This transition was hard for me to accept because the entire time I have been in college; everyone knew that I was on the path of Emergency Management. In the midst of working towards that goal, I stumbled across an emergency that involved students, just like me. I also realized that my self-worth was not determined by my degree nor the college I chose to attend. This revelation came to me after being offered a paid salary to work with a local school. The qualifications for this position included a graduate degree. What they saw in me that day, surpassed the basic requirements to fill the position. I realized that I became this person naturally and that my changing my degree would only enhance my natural talents. I desire to encourage other students to realize that who they think they are supposed to be may change during their college experience. 

     The best way to find out who you truly are is through public service to others. There are volunteers that work in the background for nearly every degree field. If I would have only served in organizations such as the American Red Cross or Americorps, I would have missed the opportunity to find my calling in life. Emergency Management will always be a part of me but now I can work in a nontraditional environment. Utilize volunteer opportunities to explore the different career fields. Learn how to use your passions to empower others and don’t be afraid of change. You never know what your future holds. Who you are today may not be the person you are tomorrow. 

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How My Life Plan Changed in College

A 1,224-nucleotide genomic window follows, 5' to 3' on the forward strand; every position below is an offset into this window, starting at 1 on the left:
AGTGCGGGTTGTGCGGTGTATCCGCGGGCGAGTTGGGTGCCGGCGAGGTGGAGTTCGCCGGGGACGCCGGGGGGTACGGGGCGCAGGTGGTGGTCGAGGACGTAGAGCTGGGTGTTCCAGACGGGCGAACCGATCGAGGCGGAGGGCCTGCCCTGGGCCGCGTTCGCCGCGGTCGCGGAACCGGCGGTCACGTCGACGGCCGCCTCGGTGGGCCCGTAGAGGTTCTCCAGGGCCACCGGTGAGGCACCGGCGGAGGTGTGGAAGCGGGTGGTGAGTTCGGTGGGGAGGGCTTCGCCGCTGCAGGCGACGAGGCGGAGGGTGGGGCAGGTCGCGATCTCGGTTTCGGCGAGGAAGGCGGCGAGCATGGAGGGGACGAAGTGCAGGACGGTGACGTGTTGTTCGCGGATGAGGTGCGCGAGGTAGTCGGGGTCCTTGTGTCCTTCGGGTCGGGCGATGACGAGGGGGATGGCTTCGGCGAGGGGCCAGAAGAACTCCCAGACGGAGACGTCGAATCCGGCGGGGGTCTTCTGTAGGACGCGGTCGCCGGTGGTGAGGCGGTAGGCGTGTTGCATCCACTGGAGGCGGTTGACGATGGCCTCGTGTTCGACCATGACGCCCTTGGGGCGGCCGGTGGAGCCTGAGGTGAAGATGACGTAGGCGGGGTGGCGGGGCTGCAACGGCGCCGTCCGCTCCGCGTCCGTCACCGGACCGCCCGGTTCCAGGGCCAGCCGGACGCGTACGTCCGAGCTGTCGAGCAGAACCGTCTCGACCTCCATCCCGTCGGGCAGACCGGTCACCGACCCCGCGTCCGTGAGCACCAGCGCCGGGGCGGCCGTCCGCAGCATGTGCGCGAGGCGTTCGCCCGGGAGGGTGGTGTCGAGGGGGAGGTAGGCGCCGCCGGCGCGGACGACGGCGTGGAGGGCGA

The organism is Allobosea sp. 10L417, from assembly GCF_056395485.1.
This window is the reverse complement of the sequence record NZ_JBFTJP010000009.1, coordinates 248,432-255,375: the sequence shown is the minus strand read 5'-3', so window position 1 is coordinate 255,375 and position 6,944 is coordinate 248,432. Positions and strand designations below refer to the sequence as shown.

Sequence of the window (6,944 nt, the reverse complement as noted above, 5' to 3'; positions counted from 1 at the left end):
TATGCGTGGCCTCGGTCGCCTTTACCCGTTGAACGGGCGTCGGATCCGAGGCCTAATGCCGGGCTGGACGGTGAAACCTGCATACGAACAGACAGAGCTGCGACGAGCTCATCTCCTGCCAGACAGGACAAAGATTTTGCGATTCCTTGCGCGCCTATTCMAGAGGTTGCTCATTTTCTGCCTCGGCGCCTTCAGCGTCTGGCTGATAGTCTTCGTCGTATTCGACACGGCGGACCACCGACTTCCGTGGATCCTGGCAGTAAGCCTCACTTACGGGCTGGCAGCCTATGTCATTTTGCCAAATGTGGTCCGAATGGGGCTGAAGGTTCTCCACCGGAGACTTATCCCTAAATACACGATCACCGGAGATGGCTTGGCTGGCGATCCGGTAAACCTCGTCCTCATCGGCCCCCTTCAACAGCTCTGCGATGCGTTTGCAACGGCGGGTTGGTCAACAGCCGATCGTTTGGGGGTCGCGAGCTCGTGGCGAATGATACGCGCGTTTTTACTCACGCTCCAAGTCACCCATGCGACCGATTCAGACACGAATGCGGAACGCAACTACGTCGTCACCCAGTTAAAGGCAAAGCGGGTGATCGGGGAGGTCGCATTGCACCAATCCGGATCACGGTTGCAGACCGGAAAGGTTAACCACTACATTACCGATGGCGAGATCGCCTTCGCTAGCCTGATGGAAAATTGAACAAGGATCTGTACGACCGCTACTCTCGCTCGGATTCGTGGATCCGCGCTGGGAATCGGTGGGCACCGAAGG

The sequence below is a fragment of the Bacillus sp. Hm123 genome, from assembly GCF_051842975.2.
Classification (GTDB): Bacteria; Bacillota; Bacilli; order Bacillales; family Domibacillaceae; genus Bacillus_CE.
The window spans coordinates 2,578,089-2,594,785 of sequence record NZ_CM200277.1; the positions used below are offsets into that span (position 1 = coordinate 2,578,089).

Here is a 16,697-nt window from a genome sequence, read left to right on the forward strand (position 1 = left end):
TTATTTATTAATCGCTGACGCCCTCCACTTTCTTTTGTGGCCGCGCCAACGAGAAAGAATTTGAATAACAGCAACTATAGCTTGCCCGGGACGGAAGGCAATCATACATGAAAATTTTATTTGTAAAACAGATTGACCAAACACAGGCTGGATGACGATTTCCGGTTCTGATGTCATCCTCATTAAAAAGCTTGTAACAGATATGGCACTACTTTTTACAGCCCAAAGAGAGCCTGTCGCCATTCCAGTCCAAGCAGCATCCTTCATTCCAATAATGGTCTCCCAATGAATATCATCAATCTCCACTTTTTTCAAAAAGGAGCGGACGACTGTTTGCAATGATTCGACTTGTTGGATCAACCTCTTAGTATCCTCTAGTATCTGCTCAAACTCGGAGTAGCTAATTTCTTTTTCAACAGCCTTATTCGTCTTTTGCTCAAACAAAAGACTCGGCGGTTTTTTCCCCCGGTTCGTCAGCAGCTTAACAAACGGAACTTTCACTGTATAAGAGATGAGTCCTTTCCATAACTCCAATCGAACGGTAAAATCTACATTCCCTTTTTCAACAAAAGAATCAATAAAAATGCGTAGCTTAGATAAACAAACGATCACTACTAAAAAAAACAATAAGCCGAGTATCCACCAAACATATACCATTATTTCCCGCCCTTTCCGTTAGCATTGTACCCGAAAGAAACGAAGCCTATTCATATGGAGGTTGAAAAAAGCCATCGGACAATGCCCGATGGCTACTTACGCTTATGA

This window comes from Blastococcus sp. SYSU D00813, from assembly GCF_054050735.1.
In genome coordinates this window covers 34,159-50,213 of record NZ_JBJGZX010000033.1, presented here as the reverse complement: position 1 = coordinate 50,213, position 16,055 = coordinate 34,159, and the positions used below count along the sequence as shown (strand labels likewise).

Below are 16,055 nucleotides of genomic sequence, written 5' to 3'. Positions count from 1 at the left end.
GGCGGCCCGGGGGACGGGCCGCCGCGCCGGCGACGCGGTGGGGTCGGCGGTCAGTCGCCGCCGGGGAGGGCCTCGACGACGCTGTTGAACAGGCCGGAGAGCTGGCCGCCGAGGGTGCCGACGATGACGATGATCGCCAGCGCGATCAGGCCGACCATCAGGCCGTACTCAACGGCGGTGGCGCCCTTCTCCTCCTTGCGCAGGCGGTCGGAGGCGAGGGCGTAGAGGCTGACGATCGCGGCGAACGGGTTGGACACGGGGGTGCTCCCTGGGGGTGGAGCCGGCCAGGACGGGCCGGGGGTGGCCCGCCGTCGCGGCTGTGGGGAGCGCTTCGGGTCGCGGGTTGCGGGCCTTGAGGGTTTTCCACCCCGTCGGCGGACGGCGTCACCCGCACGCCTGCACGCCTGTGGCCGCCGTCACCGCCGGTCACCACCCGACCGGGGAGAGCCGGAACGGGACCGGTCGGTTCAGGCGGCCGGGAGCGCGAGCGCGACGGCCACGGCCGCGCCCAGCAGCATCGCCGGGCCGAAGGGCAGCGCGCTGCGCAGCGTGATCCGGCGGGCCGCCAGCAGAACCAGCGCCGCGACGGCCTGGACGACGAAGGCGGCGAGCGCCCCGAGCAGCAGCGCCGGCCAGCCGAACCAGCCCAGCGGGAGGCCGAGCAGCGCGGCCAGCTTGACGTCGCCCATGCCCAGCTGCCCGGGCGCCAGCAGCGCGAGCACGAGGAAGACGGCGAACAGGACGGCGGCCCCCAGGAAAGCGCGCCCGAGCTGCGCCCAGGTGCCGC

How My Life Plan Changed in College

How My Life Plan Changed in College

How My Life Plan Changed in College

     Goals and aspirations are a topic that is often discussed throughout each year of college. From the Freshman that enrolled without any idea of where they are going to the Junior that decides to completely change the course of their degree plan. We can all relate to students that change their life goals throughout college. The college experience is one that unveils the true identity of the student. We learn about the world and how to interact with one another. We learn how to communicate and how to become a cultivated society through higher education. There is a stigma that students face when they do not have clearly set goals for their life. This is partially due to forgetting how it feels to be that student in college. Students should be encouraged to set goals but also supported when those goals change. We are unable to predict the opportunities that may arise during college or the defining moment when the student realizes their calling within a degree field.